Ceres council candidates hope for status quo until economy picks up

October 7, 2009 

Ceres City Council candidates Michael Kline, top left, Ken Lane, top right, Chris Vierra, bottom left.

Ceres City Council candidates Michael Kline, top left, Ken Lane, top right, Chris Vierra, bottom left.

(THE MODESTO BEE)

  • Ceres City Council

    • CANDIDATE: Michael Kline
    • AGE: 51
    • CAREER: Account manager, Tony's Fine Foods
    • EDUCATION: Ceres High School
    • FAMILY: Married, three children
    • PRIORITY: Public safety

    •  •  •

    • CANDIDATE: Ken Lane
    • AGE: 49
    • CAREER: Mo-Cal Office Solutions, outside sales
    • EDUCATION: Ceres High School
    • FAMILY: Married, three children
    • PRIORITY: Public safety

    •  •  •

    • CANDIDATE: Chris Vierra
    • AGE: 43
    • CAREER: Managing principal of Stantec Consulting, a development consulting service
    • EDUCATION: Associate degree, Modesto Junior College; bachelor's degree in mechanical engineering, California Polytechnic State University, San Luis Obispo
    • FAMILY: Married, two children
    • PRIORITY: Public safety

CERES — Political candidates rarely pronounce that they want to maintain the status quo.

But, in a bad economy, maintaining the same level of city services is often deemed an accomplishment, and it's what the candidates are talking about in the Ceres City Council race.

"Police and fire service is important to maintain because the crime element seems to go up in a tough economy," said Ken Lane, a councilman seeking a second four-year term.

Also vying for the two council seats are incumbent Chris Vierra and challenger Michael Kline.

The Ceres council made severe cuts this year to balance the 2009-10 budget, eliminating the jobs of department heads and midmanagement employees while preserving police officers and firefighters.

Council members will make more tough decisions to reduce spending by an estimated 15 percent to 20 percent in the fiscal year that starts July 1.

Lane, first elected in 2005, said some budget cuts this year targeted departments where the workload has fallen off, such as city planning. He said employee unions will need to cooperate to balance the budget next year.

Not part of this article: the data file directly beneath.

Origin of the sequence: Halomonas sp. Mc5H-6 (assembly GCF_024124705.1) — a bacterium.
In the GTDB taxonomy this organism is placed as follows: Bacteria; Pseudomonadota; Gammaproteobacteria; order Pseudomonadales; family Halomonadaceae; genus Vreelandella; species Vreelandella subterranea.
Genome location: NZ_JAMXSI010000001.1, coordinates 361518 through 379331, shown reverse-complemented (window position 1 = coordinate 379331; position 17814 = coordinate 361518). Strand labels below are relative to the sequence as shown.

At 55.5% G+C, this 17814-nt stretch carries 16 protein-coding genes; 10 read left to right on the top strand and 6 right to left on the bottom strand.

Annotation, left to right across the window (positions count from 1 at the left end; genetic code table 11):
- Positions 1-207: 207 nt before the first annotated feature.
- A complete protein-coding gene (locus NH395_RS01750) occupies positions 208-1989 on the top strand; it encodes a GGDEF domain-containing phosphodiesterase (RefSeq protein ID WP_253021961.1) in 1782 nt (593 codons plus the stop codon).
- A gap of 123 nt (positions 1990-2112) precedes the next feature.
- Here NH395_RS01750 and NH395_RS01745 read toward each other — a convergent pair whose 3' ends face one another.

Lane said he is seeking re-election because of unfinished business. The city needs to push forward with water system improvements and an arrangement with Modesto for treating waste-water, he said.

"Some of our waste-water is sent to Turlock (for treatment) and we are tied to whatever rates they set," Lane said. "The state wants us to regionalize sewer service, and we have two councils (in Ceres and Modesto) that are willing to look at that."

Vierra was appointed to the council in 2003 and elected for the first time in 2005. He said the budget will continue to be a challenge because of the state taking revenue from cities and the decline in property taxes.

"We are looking at all options," he said. "We have to look at the way we provide city services and see if there are ways to improve efficiencies."

Vierra said the city has accomplished a great deal in the past six years. For example, it opened a long-planned community center in June. Traffic flow in Ceres should improve with the Whitmore Avenue-Highway 99 overpass project, he said.

The city needs to complete a revitalization plan for downtown, he said, so projects are ready to go when the economy picks up.

"The community center is a strength for the downtown," Vierra said. "We need to rezone certain areas to create business opportunities, to help locate things like movie theaters and promote a walkable, liveable downtown."

Vierra is one of five city representatives serving on the eight-county San Joaquin Valley Air Pollution Control District board and is the board's current chairman.

As a civil engineer, Vierra said, he understands the city's infrastructure needs.

Kline fell 150 votes short of winning a council seat in 2007. He is running on a platform of curbing unnecessary spending. The city spends too much money on consultants, he said.

"Right now, they are spending money on a consultant to come out and let people know that water meters are coming to their neighborhoods," he said, noting the information already was provided in newspapers and city water bills.

Kline, who serves on the Planning Commission, said he wants to get more people involved in city government. On average, two or three members of the public attend council meetings, he said. To keep the public informed, upcoming council agenda items could be included in utility bills, he suggested.

Kline said the downtown needs to be revitalized, but the city needs to get more support from merchants. He also vowed to bring an independent voice to city government.

"I am a new, fresh voice," he said. "I have my opinion and I am not afraid to share it. I care deeply about the city of Ceres."

Waiting for Wal-Mart study

All three candidates said they are waiting for environmental studies before deciding whether to support a 195,000-square-foot Wal-Mart Supercenter, which would anchor a retail center at Mitchell and Service roads.

Vierra and Lane want to see an analysis of how the giant outlet would affect local businesses. The project could go before city planners and the council early next year.

"I definitely want to see what impacts it would have on the grocery industry," Vierra said. "There are many unanswered questions."

Lane remarked: "I don't know if I will vote for or against it. It depends on what impact it will have."

Kline is concerned about traffic congestion at key intersections on Mitchell Road. "The busiest intersection in Ceres is Hatch and Mitchell roads," he said. "You should look at the traffic on Mitchell during busy times when the canneries are running."

Bee staff writer Ken Carlson can be reached at kcarlson@modbee.com or 578-2321.

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